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Six Virtual Business Best Practices

Most employees know how to function in social, in-person business settings like the office or a conference. There are certain expectations for networking, communicating, getting to know one another, and respecting each other’s personal space. While the height of the Covid-19 pandemic was nearly three years ago, employees and employers are still learning how to navigate this new virtual space. Activities such as virtual ice breakers, opportunities for education and career advancement, and personalized celebrations can help remote workers feel more productive and comfortable.

According to research conducted by Zippia, 26% of US employees work remotely as of 2022 and 40% of those workers believe they are more productive when working from home. Working from home allows employees adequate flexibility to provide childcare, pet care, and self-care for their own physical and mental needs. The combination of increased flexibility and productivity makes remote work a great choice that supports employee health and company growth.

Maybe this is your first time transitioning to remote or hybrid work, or you’re preparing to onboard a new team member. Either way, you’re going to want to put your best foot forward. There are best practices for business in the virtual workplace just as there are in the in-person workplace. Here are just a few recommendations to set your company apart and foster real employee connection over a screen.

1.  Foster Personal Connection and Small Talk

It can be difficult to foster personal connections between co-workers over a virtual screen—but it’s not impossible. If you want employees to connect on a personal level, it’s best to make sure they have adequate time in their schedules for one-on-one meetings. While it can feel more productive to have an entire team give input on a project, one-on-one meetings between an employee and their supervisor or even between an employee and their peer can foster positive working relationships. There may not be a physical watercooler in the remote work world, but one-on-one meetings can function the same way. In addition to talking about work, employees can ask one another about their personal relationships, weekend activities, and hobbies. Hosting team-building exercises and games can also help your coworkers get to know each other more personally.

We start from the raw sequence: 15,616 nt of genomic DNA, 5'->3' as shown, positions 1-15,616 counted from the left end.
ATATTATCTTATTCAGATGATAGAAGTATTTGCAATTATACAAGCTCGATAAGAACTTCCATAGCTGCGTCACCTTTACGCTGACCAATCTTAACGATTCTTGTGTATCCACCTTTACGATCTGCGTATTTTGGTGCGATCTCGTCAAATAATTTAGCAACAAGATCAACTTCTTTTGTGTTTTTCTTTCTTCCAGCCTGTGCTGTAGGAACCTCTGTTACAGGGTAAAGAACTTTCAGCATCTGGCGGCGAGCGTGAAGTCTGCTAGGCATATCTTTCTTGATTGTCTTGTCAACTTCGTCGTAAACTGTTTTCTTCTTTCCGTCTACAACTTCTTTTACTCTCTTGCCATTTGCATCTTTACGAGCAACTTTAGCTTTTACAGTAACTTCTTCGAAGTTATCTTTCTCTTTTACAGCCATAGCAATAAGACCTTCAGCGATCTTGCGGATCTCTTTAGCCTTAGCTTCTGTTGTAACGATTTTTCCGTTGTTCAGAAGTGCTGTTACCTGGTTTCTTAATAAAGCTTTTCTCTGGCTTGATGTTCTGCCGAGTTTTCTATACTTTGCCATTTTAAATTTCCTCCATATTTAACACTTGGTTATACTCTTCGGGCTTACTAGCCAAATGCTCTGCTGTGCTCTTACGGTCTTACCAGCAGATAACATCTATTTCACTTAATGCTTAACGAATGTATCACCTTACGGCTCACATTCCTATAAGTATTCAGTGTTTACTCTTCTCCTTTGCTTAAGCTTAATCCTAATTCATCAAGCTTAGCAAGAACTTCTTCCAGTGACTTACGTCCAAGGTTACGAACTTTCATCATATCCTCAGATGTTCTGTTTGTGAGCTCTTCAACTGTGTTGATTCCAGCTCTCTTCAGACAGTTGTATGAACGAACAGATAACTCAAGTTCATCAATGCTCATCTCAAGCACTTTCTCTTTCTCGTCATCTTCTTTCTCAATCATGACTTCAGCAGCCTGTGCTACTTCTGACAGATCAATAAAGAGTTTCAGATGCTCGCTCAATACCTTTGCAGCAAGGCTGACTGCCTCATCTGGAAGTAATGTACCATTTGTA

2.  Celebrate New (and Old) Employees

Making each of your employees feel special is an easy way to improve morale and make your employees feel like part of a team. Recognizing both teamwide and personal achievements is a great way to create a culture that encourages growth and friendly competition. You can also host celebrations in honor of personal milestones as well as work milestones—birthdays, weddings and baby showers, just to name a few.

3.  Schedule Time to Meet in Person

While it may seem contradictory to schedule time for your remote workers to meet in person, meeting in person annually can help your team gain a better sense of your company’s culture and identity. While hiring employees across the country and even across the globe can greatly diversify your workforce, your employees may feel isolated if they never have an opportunity to meet in person. An annual or semi-annual in-person meeting, such as a conference or a team retreat, could double as a career growth opportunity. On the other hand, you could also schedule a more casual in-person meet-up like a lunch outing.

4.  Offer Structure

Often, remote workers are expected to develop their own schedules and manage time wisely. This is an acceptable expectation for all office workers, but offering some form of structure can set you apart from other companies. Designating standard hours for your employees to work and encouraging them to share their chosen schedules with one another can promote clear communication and flexibility.

5.  Utilize Virtual Tools

Services like Zoom and Google Meet have tools that are designed to foster a collaborative, interactive work space. Some employees may prefer not to engage during large group meetings, but tools that allow employees to vote anonymously or draw on a white board together can create a more collaborative space without the need to verbally engage. In choosing a virtual meeting tool and other platforms for your employees, ensure that everyone understands how to use the software. Offer extra training if needed.

6.  Develop a Communications Plan

If your employees are responsible for managing their own time and schedules, you will want to check in with them a few times a day. The amount of time that employees spend communicating with each other may differ depending on their role and the level of collaboration that they’re comfortable with, but developing a communications plan can be helpful. Your employees may not know when and how to consult a supervisor on a bigger project or gather feedback from their team members. You may want to use a RACI chart as a basis. RACI charts identify who is responsible, accountable, consulted, and informed during certain project or campaign stages.


While remote work has its benefits and risks, these essential six virtual business practices will ensure that you and your team are on the same page when it comes to communication, productivity, and recognition. Your employees are eager to learn and grow at your company, and fostering a positive work environment ensures that they maintain their enthusiasm.

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